Nokia and Alcatel-Lucent: a grand European networking alliance

Nokia's €16bn acquisition of Alcatel-Lucent will bring big changes to the European networking landscape

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The union of French and Finnish networking suppliers Alcatel-Lucent and Nokia in a deal worth close to €16bn will create one of the largest networking companies in the world, with combined net revenues of about €25bn and operating profit of €300m, and will reshape the networking sector for good.

In fact, according to Forrester analyst Dan Bieler, it will become the second-largest provider of carrier-grade telecoms networking equipment in the world, just behind competitor Ericsson but substantially ahead of Huawei.

Nokia will also become a clear leader in the field of LTE and fixed broadband equipment, and would be second only to Cisco in IP routing.

Bieler characterised the rapidly evolving telecoms market as the main rationale for the acquisition.

In a world of consolidating telcos, network-sharing, the dawn of quad-play, ubiquitous broadband, and cloud and IP convergence meant users expected more, he said.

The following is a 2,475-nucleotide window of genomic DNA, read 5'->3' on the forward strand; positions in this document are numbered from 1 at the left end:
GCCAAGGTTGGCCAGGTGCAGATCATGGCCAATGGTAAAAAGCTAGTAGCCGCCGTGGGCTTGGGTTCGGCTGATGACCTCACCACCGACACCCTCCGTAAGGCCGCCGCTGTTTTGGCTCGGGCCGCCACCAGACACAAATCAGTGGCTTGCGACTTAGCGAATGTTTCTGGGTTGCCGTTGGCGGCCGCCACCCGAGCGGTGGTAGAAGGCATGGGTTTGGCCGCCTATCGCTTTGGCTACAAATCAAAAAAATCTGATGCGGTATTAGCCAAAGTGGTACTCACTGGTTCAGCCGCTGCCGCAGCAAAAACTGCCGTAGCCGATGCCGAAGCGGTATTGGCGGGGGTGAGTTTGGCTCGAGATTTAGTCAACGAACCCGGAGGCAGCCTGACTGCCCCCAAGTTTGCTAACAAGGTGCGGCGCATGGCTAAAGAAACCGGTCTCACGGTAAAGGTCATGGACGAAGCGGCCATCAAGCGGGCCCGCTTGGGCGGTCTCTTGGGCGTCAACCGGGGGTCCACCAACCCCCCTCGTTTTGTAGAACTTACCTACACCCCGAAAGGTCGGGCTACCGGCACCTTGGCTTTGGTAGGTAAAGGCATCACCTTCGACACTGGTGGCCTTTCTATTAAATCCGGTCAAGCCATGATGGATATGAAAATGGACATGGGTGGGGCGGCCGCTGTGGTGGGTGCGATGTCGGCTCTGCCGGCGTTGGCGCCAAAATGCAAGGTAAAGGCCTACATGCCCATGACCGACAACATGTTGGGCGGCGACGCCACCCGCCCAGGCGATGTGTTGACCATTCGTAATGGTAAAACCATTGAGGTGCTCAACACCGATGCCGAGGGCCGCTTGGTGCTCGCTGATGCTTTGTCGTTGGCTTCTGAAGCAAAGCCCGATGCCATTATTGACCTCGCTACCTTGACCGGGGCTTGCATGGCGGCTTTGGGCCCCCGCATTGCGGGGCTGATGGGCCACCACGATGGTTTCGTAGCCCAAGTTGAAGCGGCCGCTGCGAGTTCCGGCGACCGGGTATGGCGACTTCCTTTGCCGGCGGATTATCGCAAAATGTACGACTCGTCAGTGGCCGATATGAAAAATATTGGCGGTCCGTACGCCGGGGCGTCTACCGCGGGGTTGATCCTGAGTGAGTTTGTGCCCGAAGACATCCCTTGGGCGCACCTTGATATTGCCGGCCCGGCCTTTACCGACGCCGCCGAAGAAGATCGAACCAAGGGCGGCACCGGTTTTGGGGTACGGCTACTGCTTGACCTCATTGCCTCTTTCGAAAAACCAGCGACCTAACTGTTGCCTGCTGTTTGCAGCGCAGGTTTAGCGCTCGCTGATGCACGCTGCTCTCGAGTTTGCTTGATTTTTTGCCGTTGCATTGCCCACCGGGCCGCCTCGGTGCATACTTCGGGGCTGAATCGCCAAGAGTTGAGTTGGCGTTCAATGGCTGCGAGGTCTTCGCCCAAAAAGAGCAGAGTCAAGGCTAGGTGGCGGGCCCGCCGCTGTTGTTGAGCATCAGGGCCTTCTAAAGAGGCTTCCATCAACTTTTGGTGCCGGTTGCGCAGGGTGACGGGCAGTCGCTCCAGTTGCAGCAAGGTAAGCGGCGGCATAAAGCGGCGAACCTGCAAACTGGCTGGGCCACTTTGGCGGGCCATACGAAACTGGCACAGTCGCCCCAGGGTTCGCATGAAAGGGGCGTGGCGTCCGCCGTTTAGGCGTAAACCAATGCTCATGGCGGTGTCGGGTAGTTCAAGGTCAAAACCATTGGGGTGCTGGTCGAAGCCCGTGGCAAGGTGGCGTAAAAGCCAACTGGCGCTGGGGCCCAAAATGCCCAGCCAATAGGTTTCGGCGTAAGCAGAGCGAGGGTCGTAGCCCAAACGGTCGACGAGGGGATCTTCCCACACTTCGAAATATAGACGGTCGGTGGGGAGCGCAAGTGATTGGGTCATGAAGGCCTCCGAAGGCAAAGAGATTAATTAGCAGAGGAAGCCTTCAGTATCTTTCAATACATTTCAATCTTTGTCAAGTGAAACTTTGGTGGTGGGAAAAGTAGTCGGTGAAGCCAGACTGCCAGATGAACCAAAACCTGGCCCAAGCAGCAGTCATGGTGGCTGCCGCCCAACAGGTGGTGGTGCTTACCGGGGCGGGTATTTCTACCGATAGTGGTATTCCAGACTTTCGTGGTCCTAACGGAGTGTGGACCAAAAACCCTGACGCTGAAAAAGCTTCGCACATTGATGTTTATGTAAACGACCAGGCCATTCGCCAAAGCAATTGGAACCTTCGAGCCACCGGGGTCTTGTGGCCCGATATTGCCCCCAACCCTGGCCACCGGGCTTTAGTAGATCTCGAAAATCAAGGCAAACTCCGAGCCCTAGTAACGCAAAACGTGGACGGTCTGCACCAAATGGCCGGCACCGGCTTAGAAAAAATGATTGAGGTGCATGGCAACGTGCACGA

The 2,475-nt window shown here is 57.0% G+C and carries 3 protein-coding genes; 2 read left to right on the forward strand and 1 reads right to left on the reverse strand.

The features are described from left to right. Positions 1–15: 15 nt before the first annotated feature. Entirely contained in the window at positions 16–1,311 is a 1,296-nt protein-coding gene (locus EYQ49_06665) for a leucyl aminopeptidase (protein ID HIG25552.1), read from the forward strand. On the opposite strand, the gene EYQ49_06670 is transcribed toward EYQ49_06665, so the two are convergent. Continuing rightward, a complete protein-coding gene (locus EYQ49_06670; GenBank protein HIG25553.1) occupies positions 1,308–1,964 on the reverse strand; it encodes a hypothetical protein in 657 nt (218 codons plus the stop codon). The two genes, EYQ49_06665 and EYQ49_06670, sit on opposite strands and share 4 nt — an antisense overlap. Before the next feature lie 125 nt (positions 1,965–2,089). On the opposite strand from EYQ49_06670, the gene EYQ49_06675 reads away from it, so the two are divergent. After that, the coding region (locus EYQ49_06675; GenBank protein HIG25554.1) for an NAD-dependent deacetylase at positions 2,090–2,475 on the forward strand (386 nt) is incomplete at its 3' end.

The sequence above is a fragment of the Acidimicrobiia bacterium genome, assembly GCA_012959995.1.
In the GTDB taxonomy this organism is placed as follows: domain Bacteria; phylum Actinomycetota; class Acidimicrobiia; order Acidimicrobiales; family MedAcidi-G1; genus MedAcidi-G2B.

The dawn of the internet of things and industrial internet requirements also called for rapid development of next-gen network tech and services.

“Nokia can’t cater to these emerging market demands alone,” said Bieler. “In this fast-changing world, it would be foolish and risky not to change direction as the market context shifts.”

In a blog post, Ovum’s Daryl Schoolar forecast major changes in the telecoms supplier landscape as a result.

Nokia’s management has been saying for some time that there is only really room for three big radio access network suppliers in the market, said Schoolar, and with this acquisition, it had made sure it will remain one of those, gaining strength in areas such as small cells and SDN/NFV, as well as bolstering its position with the US mobile networks, thanks to the Lucent heritage.

A history of disaster